By: Nicholas Boon

Basketball has always been a changing game.  Initially, players weren’t even allowed to dribble.  Eventually a shot clock was introduced.  For a brief period dunking was banned (the “Alcindor Rule”).  Years later a three-point arch was added.

With each rule change comes a wave of basketball philosophers, innovators, and exploiters.  This is what makes basketball a living, breathing sport that has matured with each generation of players and coaches.

Most changes to the game are a direct result of a change to the rules.

But we are now in the midst of the most dramatic shift to the game of basketball in recent memory.  And it has almost nothing to do with the rules themselves.  This is a shift in playing style and player development.  A true basketball revolution.


Once upon a time, there were five positions in basketball.
  1. Point Guard
  2. Shooting Guard
  3. Small Forward
  4. Power Forward
  5. Centre
They were easy to remember, easier to assign, and even easier to compare.  It allowed for obvious player categorization (based on height) and default player development (also based on height).  If you were short, you played the point.  If you were tall, you played in the post.

Times were simpler then.

Today, there are five players playing five roles.  No longer defined by height or position, instead players are viewed as individuals with unique skill sets, strengths, and weaknesses.

Think Kevin Durant, who at 6’9 is one the best perimeter shooters in the league.  Think LeBron James, who at 6’8 is just as effective with the ball in his hands as without.  Think Draymond Green, who at 6’7 can defend all five opponents on the floor.

This is the new and improved model for basketball players.  A player who can at once do anything and everything.  A player who is as comfortable bringing up the ball and attacking the paint as they are making a basket cut, or defending the post, or hitting a jump shot, or crashing the boards.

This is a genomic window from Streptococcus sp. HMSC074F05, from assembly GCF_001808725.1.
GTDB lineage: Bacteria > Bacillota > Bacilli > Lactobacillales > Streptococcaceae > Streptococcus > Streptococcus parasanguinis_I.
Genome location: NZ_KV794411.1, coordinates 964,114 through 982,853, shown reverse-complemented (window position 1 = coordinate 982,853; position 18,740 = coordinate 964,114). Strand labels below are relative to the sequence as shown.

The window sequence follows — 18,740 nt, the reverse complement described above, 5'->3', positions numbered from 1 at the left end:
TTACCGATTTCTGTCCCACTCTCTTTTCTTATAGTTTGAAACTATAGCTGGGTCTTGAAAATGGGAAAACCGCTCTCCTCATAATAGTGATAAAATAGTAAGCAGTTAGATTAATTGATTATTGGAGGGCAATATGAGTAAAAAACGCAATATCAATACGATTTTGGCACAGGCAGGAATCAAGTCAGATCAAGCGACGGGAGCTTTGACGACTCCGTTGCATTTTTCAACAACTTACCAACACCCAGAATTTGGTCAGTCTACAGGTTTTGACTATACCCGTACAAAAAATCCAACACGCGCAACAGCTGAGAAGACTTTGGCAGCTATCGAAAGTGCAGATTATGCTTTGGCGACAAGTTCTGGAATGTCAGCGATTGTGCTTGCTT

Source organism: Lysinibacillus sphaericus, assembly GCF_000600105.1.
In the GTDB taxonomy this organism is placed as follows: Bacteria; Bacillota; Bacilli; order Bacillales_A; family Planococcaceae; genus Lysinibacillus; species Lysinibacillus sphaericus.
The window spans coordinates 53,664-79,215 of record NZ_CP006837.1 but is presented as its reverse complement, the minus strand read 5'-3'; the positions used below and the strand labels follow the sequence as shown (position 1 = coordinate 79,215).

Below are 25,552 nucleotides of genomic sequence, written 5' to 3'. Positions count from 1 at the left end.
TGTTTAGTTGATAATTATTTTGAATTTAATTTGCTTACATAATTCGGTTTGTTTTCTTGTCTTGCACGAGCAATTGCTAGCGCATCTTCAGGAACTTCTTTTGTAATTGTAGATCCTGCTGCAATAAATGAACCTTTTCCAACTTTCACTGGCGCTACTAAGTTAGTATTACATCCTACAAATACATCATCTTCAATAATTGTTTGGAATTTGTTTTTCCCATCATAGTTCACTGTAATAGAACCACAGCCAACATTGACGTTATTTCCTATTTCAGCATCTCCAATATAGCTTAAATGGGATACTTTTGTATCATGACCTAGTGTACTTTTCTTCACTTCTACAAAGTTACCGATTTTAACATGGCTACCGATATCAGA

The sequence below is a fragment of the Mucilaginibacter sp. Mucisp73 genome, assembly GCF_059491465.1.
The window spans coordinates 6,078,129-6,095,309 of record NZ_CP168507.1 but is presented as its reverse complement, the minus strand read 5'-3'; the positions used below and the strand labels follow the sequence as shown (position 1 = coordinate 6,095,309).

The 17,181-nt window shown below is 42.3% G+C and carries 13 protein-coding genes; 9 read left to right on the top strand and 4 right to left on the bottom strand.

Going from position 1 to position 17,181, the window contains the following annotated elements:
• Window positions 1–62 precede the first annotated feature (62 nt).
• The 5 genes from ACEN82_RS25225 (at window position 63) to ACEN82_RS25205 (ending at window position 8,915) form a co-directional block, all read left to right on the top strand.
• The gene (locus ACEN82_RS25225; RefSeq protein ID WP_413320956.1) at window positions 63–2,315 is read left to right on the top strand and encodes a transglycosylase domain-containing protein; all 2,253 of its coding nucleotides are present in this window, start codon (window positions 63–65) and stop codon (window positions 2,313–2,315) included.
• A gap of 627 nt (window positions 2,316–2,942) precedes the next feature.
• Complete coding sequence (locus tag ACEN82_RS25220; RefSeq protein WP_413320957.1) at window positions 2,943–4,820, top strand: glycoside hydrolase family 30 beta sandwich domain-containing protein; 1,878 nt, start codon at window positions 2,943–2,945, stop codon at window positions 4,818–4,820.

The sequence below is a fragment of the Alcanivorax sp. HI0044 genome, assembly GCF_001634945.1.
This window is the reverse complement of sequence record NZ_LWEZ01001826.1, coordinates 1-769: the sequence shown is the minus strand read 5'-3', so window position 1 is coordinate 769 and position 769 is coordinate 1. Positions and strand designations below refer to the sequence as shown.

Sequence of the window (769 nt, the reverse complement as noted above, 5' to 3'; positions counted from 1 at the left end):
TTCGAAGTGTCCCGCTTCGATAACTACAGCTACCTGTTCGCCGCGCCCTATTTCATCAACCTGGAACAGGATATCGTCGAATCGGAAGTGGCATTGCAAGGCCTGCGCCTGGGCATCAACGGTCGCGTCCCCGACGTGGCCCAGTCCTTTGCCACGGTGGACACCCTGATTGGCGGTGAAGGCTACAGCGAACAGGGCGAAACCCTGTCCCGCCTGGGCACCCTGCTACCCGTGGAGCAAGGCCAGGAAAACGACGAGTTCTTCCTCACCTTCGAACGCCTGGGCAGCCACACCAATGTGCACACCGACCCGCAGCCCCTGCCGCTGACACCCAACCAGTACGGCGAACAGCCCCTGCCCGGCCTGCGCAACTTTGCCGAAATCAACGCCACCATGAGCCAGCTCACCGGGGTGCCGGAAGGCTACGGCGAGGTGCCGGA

And don’t think this positionless trend is exclusive to the NBA elite.  It is already a central principle of the Canada Basketball Development Pathway.  And it is infiltrating college, high school, and youth programs around the world.  Positionless basketball is taking over.


Offensive Spacing
Spacing has always been stressed in basketball, but the rise in popularity of the three-point shot has made spacing even more of a priority.  If every player poses a threat from the perimeter, defenses are forced decide between staying on their man or rotating to the open shooter across the court.

Though three-point jumpers are never the focus of a good youth program, the spacing principles still apply.  We have all seen young players “swarm” the ball.  By bringing their defenders with them, the players crowd their own teammate – often resulting in a silly turnover.  Spacing on offense helps to open up the floor and give the ball handler enough time to apply a skill or make a decision.
Defensive Flexibility
As elite offenses become more complicated and nuanced, defenses need to be able to adapt accordingly.  The simplest way to do this is with players who can defend multiple positions, switching on and off players freely while not giving up an offensive advantage.

The same is true at younger levels, albeit to a much lesser degree.  How often does a youth team forget who is guarding who?  How often do players lose their match-up in the frantic action of moving bodies?  The answer is a lot.  If youth players develop the movement skills to defend just as well on the perimeter as in the paint, assigning defensive match-ups becomes a luxury instead of a priority.
More & Better Opportunities
Across the world, coaches proclaim that basketball is a game of opportunity.  If you put yourself in the right spot, and you put yourself in a position to win.  But what if that “right spot” can be any spot?  What if a player can have just as big an impact on a play from the top of the three-point line as they can from the block?  This is a real advantage.

This opportunity advantage is even more significant at youth levels.  Youth who are pigeonholed into one position because of their height (i.e. as a “post player”) may suddenly stop growing.  All of a sudden they are asked to play on the perimeter, but without having developed any of the perimeter skills.  Their career will likely be cut short, either by an impatient coach or simply quitting out of frustration.

In contrast, youth who are taught a range of skills – regardless of their height – become comfortable in a variety of roles.  Now regardless of how they mature physically, they are able to contribute to their team in multiple ways on both ends of the floor.  Their career will likely be extended, either by filling different roles in different teams or by capitalizing on their biggest skill set advantage.
How will you work to develop positionless athletes on your team or in your program?  Share your ideas in the comments section below!

Source: Steve Nash Youth Basketball Blog
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